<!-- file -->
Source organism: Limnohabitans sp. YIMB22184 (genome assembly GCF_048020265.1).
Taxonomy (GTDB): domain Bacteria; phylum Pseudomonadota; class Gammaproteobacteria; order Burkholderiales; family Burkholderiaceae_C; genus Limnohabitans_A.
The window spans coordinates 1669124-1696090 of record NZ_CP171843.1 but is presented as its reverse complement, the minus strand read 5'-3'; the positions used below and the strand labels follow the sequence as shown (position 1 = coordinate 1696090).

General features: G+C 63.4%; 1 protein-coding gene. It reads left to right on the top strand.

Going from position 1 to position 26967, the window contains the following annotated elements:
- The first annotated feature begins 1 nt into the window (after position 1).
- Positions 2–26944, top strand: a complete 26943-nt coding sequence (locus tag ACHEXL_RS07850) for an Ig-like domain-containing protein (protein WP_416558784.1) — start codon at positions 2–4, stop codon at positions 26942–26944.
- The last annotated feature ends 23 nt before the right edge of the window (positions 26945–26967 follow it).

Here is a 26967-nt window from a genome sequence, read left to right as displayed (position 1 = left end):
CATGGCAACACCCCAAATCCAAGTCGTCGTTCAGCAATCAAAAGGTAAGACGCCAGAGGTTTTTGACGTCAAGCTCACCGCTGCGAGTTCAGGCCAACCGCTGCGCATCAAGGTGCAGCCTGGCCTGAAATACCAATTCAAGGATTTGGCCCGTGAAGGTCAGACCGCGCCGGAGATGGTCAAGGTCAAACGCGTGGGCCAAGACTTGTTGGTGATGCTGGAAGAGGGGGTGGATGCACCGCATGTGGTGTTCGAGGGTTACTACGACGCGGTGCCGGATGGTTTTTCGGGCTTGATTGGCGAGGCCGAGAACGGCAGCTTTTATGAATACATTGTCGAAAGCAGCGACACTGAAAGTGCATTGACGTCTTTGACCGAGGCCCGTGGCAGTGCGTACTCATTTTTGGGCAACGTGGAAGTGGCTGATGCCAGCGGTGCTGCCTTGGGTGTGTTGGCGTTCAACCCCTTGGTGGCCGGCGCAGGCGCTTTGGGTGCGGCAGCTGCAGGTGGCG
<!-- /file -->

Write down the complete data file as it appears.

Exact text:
Source organism: Limnohabitans sp. YIMB22184 (genome assembly GCF_048020265.1).
Taxonomy (GTDB): domain Bacteria; phylum Pseudomonadota; class Gammaproteobacteria; order Burkholderiales; family Burkholderiaceae_C; genus Limnohabitans_A.
The window spans coordinates 1669124-1696090 of record NZ_CP171843.1 but is presented as its reverse complement, the minus strand read 5'-3'; the positions used below and the strand labels follow the sequence as shown (position 1 = coordinate 1696090).

General features: G+C 63.4%; 1 protein-coding gene. It reads left to right on the top strand.

Going from position 1 to position 26967, the window contains the following annotated elements:
- The first annotated feature begins 1 nt into the window (after position 1).
- Positions 2–26944, top strand: a complete 26943-nt coding sequence (locus tag ACHEXL_RS07850) for an Ig-like domain-containing protein (protein WP_416558784.1) — start codon at positions 2–4, stop codon at positions 26942–26944.
- The last annotated feature ends 23 nt before the right edge of the window (positions 26945–26967 follow it).

Here is a 26967-nt window from a genome sequence, read left to right as displayed (position 1 = left end):
CATGGCAACACCCCAAATCCAAGTCGTCGTTCAGCAATCAAAAGGTAAGACGCCAGAGGTTTTTGACGTCAAGCTCACCGCTGCGAGTTCAGGCCAACCGCTGCGCATCAAGGTGCAGCCTGGCCTGAAATACCAATTCAAGGATTTGGCCCGTGAAGGTCAGACCGCGCCGGAGATGGTCAAGGTCAAACGCGTGGGCCAAGACTTGTTGGTGATGCTGGAAGAGGGGGTGGATGCACCGCATGTGGTGTTCGAGGGTTACTACGACGCGGTGCCGGATGGTTTTTCGGGCTTGATTGGCGAGGCCGAGAACGGCAGCTTTTATGAATACATTGTCGAAAGCAGCGACACTGAAAGTGCATTGACGTCTTTGACCGAGGCCCGTGGCAGTGCGTACTCATTTTTGGGCAACGTGGAAGTGGCTGATGCCAGCGGTGCTGCCTTGGGTGTGTTGGCGTTCAACCCCTTGGTGGCCGGCGCAGGCGCTTTGGGTGCGGCAGCTGCAGGTGGCG